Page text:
ABA approves guidelines for online legal forms

By Bennett Loudon
BridgeTower Media Newswires
 
ROCHESTER, NY -- The American Bar Association (ABA) House of Delegates has approved a resolution creating the best practice guidelines for online legal document providers.

The resolution urging online legal document providers to adhere to the guidelines was proposed to the ABA by the New York State Bar Association (NYSBA) and the New York County Lawyers Association (NYCLA).
The proposal was developed by a group led by New York City attorney Ronald Minkoff and NYSBA’s immediate past president Michael Miller. The group includes 30 people representing bar groups, industry members, consumer groups, academics and others, according to NYSBA officials.

“Online legal documents provide cost savings and convenience for individuals and small businesses of limited means, and thus play a valuable role in promoting access to justice,” NYSBA President Hank Greenberg said in a news release.

Providing legal document forms online has become a global multi-billion-dollar industry helping millions of people gain access to the legal services they might not otherwise be able to afford. The documents assist people with wills, real estate transactions, litigation and other areas.

But there are no established guidelines for online legal providers (OLPs) to follow. In 2017, NYCLA issued a report that recommended that OLPs should be regulated by either the courts or the government. That report was later endorsed by NYSBA’s House of Delegates.

The guidelines include the following:

• Provide customers with clear, plain language instructions on how to complete the forms and the appropriate uses for each form;

• The forms provided to customers should be valid in the intended jurisdiction;

• Providers should keep forms up-to-date;

• OLPs should notify customers of the terms and conditions of their relationship, and customers should have to consent to the terms and conditions; and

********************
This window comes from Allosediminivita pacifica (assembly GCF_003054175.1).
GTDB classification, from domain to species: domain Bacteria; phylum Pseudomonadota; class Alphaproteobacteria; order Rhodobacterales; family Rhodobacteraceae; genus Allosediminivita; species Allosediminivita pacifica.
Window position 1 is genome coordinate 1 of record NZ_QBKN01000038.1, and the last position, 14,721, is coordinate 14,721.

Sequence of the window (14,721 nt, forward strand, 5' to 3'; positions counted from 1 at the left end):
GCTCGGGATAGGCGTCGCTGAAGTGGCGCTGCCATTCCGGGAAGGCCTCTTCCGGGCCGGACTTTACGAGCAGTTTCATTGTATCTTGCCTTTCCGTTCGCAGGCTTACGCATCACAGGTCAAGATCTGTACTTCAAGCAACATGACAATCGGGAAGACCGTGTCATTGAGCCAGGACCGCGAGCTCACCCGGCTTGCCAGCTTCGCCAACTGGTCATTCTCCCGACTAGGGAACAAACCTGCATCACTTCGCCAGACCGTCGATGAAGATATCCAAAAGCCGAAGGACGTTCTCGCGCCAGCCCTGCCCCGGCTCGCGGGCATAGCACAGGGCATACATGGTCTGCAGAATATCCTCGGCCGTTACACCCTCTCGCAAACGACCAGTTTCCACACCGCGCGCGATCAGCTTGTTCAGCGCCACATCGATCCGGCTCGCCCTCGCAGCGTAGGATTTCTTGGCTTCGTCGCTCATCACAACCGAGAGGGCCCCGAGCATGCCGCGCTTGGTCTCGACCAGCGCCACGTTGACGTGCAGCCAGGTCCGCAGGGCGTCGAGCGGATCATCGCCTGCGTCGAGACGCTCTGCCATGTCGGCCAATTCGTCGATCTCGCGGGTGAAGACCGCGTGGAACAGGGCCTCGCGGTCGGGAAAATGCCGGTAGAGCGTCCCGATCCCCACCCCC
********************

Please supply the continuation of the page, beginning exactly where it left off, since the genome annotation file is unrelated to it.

• Providers should notify customers that the information they provide is not covered by attorney-client privilege or work product protection.

OLPs generate more than $4 billion in annual revenue. Industry leader LegalZoom estimates that it has served four million customers and its forms have been used to create one million corporations. Other OLPs include RocketLawyer, LawDepot, Legal Templates, FindLaw, FormSwift and Avvo.

The discussion that ultimately led to the new guidelines revealed competing approaches to OLPs. One group wanted strict regulations intended mainly to protect lawyers from the competition they represent. Others favored a set of recommended best practices, which was the view that won out.

“We believe strongly that the legal profession must turn toward OLPs and work with them and the technology they create to better serve the public at large, rather than take the rejectionist approach that OLPs are criminals violating unauthorized practice statutes,” according to the report to the ABA’s House of Delegates.

That approach acknowledges that numerous legal challenges to the services of OLPs have failed.

“In case after case, OLPs have settled favorably or won outright, and have even garnered support from the Justice Department and Federal Trade Commission. To continue these ineffectual attacks benefits no one: not the legal profession, not the OLPs, and certainly not the public we claim to serve,” according to the report.

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